Kaisar

by Nathan Hamm on 8/18/2005

Ben, who is currently making his way through Central Asia, has an interesting post on Kazakhstan’s Kaisar youth movement. Of the group, he says,

My host Aidar tells me that they seem to be fairly pro-government, but not simply of the marionette kind. They strive to unite the Kazakhstani youth regardless of their education and origins. Hence, it is explicitely no sole student organisation.

Many people here hold the view that Kaisar is just another try of the government to prevent any colour-like scenarios for Kazakhstan. Viewing the Kyrgyz organisation KelKel with suspicion, the foundation of Kaisar is seen as a preemptive strike against any such endeavours in Kazakhstan.

From a quick glance at their fairly snazzy website, they strike me as a pro-governmental group but, like Ben says, not at all in lock-step. Though the site is only in Russian and Kazakh at the moment (which to me says that it is definitely a different creature than the avowedly and strongly oppositional youth organizations elsewhere in the region), you can find a machine translation of the site here.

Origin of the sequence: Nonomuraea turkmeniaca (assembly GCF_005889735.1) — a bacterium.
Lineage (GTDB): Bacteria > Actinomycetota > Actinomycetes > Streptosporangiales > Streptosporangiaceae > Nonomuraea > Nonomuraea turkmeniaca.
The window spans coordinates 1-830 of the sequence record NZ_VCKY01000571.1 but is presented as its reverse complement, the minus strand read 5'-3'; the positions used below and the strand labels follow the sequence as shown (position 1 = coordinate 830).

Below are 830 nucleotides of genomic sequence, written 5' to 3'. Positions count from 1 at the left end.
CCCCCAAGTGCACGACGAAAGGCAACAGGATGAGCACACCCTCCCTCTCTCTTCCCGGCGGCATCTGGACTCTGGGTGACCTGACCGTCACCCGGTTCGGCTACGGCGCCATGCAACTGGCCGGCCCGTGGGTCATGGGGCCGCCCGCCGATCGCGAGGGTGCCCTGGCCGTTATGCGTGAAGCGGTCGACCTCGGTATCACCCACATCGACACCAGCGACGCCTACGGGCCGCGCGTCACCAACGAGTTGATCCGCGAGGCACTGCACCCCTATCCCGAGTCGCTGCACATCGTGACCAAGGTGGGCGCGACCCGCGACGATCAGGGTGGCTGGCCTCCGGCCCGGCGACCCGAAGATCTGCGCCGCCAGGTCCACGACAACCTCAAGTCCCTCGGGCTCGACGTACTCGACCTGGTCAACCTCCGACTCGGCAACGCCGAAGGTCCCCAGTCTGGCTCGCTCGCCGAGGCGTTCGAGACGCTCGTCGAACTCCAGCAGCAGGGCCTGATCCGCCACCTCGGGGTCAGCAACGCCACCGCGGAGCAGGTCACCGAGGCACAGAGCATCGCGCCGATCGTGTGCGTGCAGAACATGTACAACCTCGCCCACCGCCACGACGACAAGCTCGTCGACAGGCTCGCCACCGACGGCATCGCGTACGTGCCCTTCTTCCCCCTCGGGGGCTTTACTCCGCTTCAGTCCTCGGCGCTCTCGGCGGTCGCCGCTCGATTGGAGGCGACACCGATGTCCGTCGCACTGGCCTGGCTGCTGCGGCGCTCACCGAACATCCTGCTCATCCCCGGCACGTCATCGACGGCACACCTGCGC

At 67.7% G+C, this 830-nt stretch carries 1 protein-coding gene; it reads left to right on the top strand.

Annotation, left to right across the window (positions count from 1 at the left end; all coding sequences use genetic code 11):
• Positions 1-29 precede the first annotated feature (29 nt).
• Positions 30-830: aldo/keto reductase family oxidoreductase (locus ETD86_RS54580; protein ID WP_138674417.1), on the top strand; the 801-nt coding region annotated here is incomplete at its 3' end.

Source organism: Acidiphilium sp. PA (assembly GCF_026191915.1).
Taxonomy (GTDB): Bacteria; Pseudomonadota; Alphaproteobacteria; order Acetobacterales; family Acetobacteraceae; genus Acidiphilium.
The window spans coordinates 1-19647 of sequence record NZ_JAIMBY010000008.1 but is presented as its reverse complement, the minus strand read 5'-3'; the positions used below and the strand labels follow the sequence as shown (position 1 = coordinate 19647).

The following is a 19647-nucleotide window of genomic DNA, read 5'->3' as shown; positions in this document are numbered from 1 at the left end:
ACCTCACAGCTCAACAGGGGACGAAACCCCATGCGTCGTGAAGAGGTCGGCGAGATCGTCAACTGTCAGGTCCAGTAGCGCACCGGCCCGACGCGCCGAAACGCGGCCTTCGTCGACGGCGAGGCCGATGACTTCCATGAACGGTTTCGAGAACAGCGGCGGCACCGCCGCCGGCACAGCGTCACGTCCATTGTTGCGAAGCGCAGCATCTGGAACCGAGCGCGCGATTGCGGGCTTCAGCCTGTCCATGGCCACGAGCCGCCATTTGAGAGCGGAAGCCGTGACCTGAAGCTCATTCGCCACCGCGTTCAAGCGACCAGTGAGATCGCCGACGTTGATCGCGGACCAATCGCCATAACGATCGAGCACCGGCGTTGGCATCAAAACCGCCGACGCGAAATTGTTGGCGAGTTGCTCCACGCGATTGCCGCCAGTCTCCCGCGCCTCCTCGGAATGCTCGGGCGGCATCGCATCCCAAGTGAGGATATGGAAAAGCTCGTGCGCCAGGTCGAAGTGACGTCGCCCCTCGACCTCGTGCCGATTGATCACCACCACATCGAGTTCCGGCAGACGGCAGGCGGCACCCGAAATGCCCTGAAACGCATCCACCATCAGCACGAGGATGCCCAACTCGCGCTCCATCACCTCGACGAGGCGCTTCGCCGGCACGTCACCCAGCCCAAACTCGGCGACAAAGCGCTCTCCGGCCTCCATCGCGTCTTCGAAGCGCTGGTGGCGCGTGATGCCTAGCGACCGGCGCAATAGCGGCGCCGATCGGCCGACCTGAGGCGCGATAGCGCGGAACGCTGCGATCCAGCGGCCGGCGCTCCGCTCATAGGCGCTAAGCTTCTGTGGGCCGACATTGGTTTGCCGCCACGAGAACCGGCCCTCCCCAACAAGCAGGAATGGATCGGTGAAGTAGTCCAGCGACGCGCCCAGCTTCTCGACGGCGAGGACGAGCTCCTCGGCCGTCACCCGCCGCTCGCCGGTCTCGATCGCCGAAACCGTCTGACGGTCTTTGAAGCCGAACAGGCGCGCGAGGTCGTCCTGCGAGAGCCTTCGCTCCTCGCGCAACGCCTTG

The group claims on its site that it is a grassroots organization and independent of all parties and other political organizations. They promote a civic nationalism, involvement of successful young Kazakh citizens in political processes, and evolutionary political and economic liberalization.

Though looking through more of the website, I can see why some would dismiss the group as a government instrument. For example, this article (English here) argues that all religious, social, and civil disputes are anti-patriot and that true patriots have no ideology. The article then goes on to say that those who work against Kazakhstan–such work is not defined, but I assume it to be causing the aforementioned disputes–are its enemies.

tags technorati :


Subscribe to receive updates from Registan

This post was written by...

– author of 2991 posts on 17_PersonNotFound.

Nathan is the founder and Principal Analyst for Registan, which he launched in 2003. He was a Peace Corps Volunteer in Uzbekistan 2000-2001 and received his MA in Central Asian Studies from the University of Washington in 2007. Since 2007, he has worked full-time as an analyst, consulting with private and government clients on Central Asian affairs, specializing in how socio-cultural and political factors shape risks and opportunities and how organizations can adjust their strategic and operational plans to account for these variables. More information on Registan's services can be found here, and Nathan can be contacted via Twitter or email.

For information on reproducing this article, see our Terms of Use

Previous post:

Next post: